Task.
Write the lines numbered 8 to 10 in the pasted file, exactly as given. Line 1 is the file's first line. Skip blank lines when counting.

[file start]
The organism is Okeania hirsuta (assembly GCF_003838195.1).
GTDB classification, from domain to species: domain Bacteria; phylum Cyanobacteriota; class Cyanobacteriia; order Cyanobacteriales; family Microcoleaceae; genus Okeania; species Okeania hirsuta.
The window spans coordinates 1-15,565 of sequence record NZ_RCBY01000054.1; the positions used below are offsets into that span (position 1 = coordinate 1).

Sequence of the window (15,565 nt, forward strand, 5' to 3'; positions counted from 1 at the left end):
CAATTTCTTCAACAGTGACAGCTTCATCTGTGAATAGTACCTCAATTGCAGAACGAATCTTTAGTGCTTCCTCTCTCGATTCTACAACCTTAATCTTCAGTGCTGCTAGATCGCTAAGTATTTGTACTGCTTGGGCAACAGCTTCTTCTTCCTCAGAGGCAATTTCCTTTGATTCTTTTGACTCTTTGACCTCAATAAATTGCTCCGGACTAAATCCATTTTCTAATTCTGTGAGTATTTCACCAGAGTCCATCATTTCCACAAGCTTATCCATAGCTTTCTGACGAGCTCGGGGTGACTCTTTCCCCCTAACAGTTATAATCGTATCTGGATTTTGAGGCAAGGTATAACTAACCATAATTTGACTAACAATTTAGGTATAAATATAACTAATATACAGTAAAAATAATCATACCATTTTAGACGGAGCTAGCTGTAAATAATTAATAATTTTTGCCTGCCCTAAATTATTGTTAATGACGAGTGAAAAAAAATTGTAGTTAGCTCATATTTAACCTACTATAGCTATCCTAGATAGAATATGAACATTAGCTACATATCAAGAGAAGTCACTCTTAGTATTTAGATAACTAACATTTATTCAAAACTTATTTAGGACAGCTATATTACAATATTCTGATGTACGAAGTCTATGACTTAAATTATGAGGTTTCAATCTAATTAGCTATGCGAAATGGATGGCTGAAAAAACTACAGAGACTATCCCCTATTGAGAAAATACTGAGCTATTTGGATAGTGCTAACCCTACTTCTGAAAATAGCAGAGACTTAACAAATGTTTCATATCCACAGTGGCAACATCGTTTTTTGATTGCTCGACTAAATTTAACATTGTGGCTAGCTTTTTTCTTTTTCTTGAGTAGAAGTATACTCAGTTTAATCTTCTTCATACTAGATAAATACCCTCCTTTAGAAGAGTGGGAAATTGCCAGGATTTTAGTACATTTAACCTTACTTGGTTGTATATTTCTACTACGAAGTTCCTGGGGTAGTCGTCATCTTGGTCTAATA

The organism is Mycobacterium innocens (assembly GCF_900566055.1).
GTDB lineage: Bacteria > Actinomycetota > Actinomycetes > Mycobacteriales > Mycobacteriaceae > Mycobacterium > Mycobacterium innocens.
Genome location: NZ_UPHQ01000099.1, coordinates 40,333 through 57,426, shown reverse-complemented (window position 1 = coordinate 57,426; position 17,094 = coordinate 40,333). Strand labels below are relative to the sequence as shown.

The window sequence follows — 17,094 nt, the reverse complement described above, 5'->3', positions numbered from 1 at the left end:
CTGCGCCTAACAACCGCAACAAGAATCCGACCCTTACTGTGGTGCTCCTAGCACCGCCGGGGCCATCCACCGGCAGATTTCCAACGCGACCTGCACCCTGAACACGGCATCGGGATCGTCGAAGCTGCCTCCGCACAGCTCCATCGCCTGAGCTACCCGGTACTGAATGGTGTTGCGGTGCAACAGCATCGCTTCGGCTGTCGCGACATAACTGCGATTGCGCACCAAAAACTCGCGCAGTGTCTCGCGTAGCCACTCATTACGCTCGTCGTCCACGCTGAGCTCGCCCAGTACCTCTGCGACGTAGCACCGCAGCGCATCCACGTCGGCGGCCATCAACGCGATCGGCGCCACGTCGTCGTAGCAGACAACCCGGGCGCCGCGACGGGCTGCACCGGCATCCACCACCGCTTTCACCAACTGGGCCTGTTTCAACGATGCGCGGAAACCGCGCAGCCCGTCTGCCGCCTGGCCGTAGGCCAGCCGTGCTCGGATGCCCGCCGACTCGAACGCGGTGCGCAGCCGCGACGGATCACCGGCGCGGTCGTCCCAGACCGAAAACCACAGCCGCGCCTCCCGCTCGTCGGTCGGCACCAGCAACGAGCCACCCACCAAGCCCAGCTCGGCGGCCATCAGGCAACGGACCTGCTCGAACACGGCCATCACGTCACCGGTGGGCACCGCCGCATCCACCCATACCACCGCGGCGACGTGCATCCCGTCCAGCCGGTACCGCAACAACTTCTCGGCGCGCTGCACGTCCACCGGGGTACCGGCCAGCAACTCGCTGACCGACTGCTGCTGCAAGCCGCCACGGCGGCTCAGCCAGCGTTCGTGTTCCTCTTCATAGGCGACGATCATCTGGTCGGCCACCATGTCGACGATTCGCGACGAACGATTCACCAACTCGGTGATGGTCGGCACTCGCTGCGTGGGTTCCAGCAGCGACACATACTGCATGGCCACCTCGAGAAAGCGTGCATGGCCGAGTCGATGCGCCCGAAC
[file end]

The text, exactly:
Genome location: NZ_UPHQ01000099.1, coordinates 40,333 through 57,426, shown reverse-complemented (window position 1 = coordinate 57,426; position 17,094 = coordinate 40,333). Strand labels below are relative to the sequence as shown.

The window sequence follows — 17,094 nt, the reverse complement described above, 5'->3', positions numbered from 1 at the left end:
CTGCGCCTAACAACCGCAACAAGAATCCGACCCTTACTGTGGTGCTCCTAGCACCGCCGGGGCCATCCACCGGCAGATTTCCAACGCGACCTGCACCCTGAACACGGCATCGGGATCGTCGAAGCTGCCTCCGCACAGCTCCATCGCCTGAGCTACCCGGTACTGAATGGTGTTGCGGTGCAACAGCATCGCTTCGGCTGTCGCGACATAACTGCGATTGCGCACCAAAAACTCGCGCAGTGTCTCGCGTAGCCACTCATTACGCTCGTCGTCCACGCTGAGCTCGCCCAGTACCTCTGCGACGTAGCACCGCAGCGCATCCACGTCGGCGGCCATCAACGCGATCGGCGCCACGTCGTCGTAGCAGACAACCCGGGCGCCGCGACGGGCTGCACCGGCATCCACCACCGCTTTCACCAACTGGGCCTGTTTCAACGATGCGCGGAAACCGCGCAGCCCGTCTGCCGCCTGGCCGTAGGCCAGCCGTGCTCGGATGCCCGCCGACTCGAACGCGGTGCGCAGCCGCGACGGATCACCGGCGCGGTCGTCCCAGACCGAAAACCACAGCCGCGCCTCCCGCTCGTCGGTCGGCACCAGCAACGAGCCACCCACCAAGCCCAGCTCGGCGGCCATCAGGCAACGGACCTGCTCGAACACGGCCATCACGTCACCGGTGGGCACCGCCGCATCCACCCATACCACCGCGGCGACGTGCATCCCGTCCAGCCGGTACCGCAACAACTTCTCGGCGCGCTGCACGTCCACCGGGGTACCGGCCAGCAACTCGCTGACCGACTGCTGCTGCAAGCCGCCACGGCGGCTCAGCCAGCGTTCGTGTTCCTCTTCATAGGCGACGATCATCTGGTCGGCCACCATGTCGACGATTCGCGACGAACGATTCACCAACTCGGTGATGGTCGGCACTCGCTGCGTGGGTTCCAGCAGCGACACATACTGCATGGCCACCTCGAGAAAGCGTGCATGGCCGAGTCGATGCGCCCGAAC